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Multivariate Testing

 

Any internet marketer knows the importance of “optimization”. Simply stated, optimization is the effort to improve previous performance.


On the web, we do this via online testing and the monitoring of key metrics that associate to business goals. In the past, businesses were confined to conducting “split tests”, otherwise testing version “A” versus version “B”. These tests, albeit effective, were difficult to scale in measuring multiple elements on a page.
Enter multivariate testing; a new form of testing based upon technologies that allow for the measurement of multiple aspects of a webpage.


Multivariate testing is the process of creating varied “recipes” of web content, that are served to your visitors in order to decipher intelligence into which mix of messaging and imagery works best. In the past, this type of solution was only available to the very large enterprises who had substantial dollars to spend on additions to their content management systems. As eCommerce and internet marketing has progressed however, so has the availability of tools that execute these conversion improvement functions.


Simply put, there is no reason why your organization or business should not be improving your conversion rates through online optimization.

 

Why you need to execute multivariate testing

Testing is a fundamental aspect of direct marketing. Ask any cataloger over the last 100 years. They have been testing covers, layouts, imagery within the print medium as long as the market has been active.


For a print business, the goal is clear. Test different variations of catalogs in order to isolate the best performing version for upcoming campaigns. Seems pretty basic and simple right? Well, it is, but 90% of businesses that I talk to on a daily basis are not involved in testing in the online medium, even within the available tools today.


Think of your website as a brochure that has 2 seconds to peak someone’s interest. That is the exact environment that exists today. With homepage and key landing page bounce rates exceeding 40% many times, the lost opportunity with not testing is substantial.


Be it your unique value proposition on your homepage, messaging that relates to your key services or products, or just the shape and size of a button that you want to test, multivariate testing will help answer questions about your users and web content with hard data not gut feelings.


How it Works

Most multivariate testing solutions are based upon Javascript technology and the “injection” and “swapping” of content within a page. The most widely used multivariate testing platform is Google Website Optimizer and this tool is also based upon Javascript.


Basically, each area of your webpage that you want to test is encapsulated with Javascript within the test set up process. Alternatives to each location are defined within the test set up and you set goal pages to accurately track which version performed best.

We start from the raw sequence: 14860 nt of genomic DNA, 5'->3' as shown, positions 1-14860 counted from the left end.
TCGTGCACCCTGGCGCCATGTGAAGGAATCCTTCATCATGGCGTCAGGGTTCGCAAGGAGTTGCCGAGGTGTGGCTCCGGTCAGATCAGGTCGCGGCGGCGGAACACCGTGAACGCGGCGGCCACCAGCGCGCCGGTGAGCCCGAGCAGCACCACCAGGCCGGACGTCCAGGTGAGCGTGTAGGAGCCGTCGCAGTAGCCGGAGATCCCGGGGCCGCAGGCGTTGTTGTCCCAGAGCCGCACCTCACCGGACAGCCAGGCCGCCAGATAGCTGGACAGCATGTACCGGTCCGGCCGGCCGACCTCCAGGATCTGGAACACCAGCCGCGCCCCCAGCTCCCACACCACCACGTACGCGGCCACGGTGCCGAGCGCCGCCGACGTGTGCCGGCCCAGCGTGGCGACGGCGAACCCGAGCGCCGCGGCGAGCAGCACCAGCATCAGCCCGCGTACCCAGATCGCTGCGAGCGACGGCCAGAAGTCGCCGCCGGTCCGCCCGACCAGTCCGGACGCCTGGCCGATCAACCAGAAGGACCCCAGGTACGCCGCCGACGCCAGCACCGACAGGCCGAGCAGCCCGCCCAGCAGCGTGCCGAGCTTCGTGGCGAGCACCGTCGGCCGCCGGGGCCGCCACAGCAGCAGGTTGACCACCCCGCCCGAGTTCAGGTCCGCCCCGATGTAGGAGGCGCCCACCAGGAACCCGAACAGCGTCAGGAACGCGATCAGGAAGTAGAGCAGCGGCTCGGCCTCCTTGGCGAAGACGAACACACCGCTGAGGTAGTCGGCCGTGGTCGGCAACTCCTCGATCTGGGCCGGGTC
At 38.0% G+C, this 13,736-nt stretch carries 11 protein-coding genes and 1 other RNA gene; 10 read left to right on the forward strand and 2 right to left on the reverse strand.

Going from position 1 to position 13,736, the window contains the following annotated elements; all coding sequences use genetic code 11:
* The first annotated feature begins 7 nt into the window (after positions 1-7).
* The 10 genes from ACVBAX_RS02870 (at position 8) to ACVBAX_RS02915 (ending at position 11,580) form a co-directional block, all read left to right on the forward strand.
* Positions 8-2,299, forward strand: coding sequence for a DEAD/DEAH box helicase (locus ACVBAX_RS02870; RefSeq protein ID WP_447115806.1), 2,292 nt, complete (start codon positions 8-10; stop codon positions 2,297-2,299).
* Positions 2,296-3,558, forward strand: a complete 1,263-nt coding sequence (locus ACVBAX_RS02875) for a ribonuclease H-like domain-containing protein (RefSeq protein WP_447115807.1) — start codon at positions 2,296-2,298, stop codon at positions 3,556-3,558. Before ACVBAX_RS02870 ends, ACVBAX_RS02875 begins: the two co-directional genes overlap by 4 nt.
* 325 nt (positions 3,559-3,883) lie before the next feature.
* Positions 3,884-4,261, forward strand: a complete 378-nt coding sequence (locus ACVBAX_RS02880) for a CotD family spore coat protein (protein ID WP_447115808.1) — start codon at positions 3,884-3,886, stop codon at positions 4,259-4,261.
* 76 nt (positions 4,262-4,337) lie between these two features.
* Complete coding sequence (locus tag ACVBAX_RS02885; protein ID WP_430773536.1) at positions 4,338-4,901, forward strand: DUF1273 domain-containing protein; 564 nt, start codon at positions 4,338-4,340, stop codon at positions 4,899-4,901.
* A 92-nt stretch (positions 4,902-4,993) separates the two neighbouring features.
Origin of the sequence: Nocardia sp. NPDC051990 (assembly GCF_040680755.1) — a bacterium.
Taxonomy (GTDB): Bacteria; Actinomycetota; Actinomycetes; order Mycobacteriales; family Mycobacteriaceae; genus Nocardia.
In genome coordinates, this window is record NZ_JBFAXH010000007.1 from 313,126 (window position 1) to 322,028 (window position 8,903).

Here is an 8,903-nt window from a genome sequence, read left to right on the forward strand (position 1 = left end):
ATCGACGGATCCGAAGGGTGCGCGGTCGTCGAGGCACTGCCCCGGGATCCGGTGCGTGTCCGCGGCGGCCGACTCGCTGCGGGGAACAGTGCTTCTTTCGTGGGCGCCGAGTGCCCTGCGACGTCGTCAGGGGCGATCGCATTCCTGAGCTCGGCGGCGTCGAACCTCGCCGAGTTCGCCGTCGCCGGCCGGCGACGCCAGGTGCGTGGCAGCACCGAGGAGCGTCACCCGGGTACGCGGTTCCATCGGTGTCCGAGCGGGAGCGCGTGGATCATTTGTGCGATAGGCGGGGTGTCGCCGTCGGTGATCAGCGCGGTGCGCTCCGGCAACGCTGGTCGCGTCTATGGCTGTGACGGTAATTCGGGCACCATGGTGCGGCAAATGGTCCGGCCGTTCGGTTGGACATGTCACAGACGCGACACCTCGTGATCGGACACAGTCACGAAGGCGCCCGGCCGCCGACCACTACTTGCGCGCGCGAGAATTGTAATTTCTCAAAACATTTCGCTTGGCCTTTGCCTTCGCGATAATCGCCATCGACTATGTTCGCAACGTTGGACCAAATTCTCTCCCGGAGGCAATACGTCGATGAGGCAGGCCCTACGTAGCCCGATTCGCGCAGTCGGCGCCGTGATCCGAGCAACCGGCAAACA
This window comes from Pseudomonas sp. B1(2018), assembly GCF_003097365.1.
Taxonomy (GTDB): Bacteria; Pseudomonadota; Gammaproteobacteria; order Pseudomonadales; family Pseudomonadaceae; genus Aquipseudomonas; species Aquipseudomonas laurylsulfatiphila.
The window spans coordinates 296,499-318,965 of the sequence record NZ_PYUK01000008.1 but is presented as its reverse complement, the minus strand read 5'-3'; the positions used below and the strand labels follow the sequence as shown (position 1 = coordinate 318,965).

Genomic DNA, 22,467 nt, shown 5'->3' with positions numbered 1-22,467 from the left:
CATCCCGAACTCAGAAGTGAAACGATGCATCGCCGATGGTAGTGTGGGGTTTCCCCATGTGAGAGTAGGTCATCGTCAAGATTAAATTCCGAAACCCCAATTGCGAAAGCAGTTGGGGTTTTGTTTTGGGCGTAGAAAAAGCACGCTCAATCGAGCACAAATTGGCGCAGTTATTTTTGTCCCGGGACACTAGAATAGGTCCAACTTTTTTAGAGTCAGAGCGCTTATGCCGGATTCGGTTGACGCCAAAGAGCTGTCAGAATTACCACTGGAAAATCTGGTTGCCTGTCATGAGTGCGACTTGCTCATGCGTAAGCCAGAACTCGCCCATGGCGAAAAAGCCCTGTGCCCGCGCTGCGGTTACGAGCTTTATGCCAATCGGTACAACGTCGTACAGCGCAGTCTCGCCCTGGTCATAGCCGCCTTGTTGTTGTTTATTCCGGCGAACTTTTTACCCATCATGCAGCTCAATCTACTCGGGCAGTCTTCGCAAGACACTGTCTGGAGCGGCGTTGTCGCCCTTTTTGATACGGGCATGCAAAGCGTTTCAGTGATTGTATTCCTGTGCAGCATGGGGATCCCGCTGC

As users come to your site, they get served different versions. The version that they received is populated within their cookies, this way on subsequent visits they receive the same version.


A variety of metrics can be utilized to gauge performance with the most popular being conversion. Other metrics that can be leveraged are time on site, pages per visit, or the aforementioned bounce rate metric.


Challenges with multivariate testing

As in any technology solution, there are always challenges. With multivariate testing, challenges come into play with content management systems and eCommerce platforms. Because these systems are based upon templates and the use of databases to render content, some additional work needs to be done to ensure that tests function properly.


Also serving as a hurdle can be the “tagging” process that needs to be done regarding the site elements on a page. In situations which software is licensed and access to the source code is not readily available, the tagging process needs to be done by a software vendor and can equal headaches and expensive per hour fees for remedial steps.


Regardless of these challenges, multivariate testing is something that is a must if you operate a web-based or eCommerce business. To not test different types of layouts, promotions, and calls to action is flying blind and leaving dollars on the table. Complacency is the enemy of efficiency and don’t be complacent with the conversion rate of your website. Start multivariate testing today.


Multivariate Testing is the word... But if you're like a lot of people, you're probably wondering what it's all about. Today is your lucky day- because I have a (relatively) complete explanation for you...
Before you will understand Multivariate testing, lets review some facts about statistics and testing. In science class we learned something called the scientific method. This principal states that to test a something, we should only change one thing at a time. By only varying one element and measuring results before and after the change, we could learn the relative impact of that change. When attempting to optimize a web page this way, we would make just one change to the page at a time. After repeating the experiment enough times, we could prove our results with some certainty

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Multivariate testing refutes the above notions. Using mathematical formulas and specialized arrays, it is possible to test many aspects of a system at the same time. Not only are you able to learn what worked and what didn't, but also the optimal combination of page elements to maximize the response rate. This creates the net effect of doing many simple experiments at the same time.


In fact, it becomes possible to run the equivalent of thousands of tests simultaneously.


 

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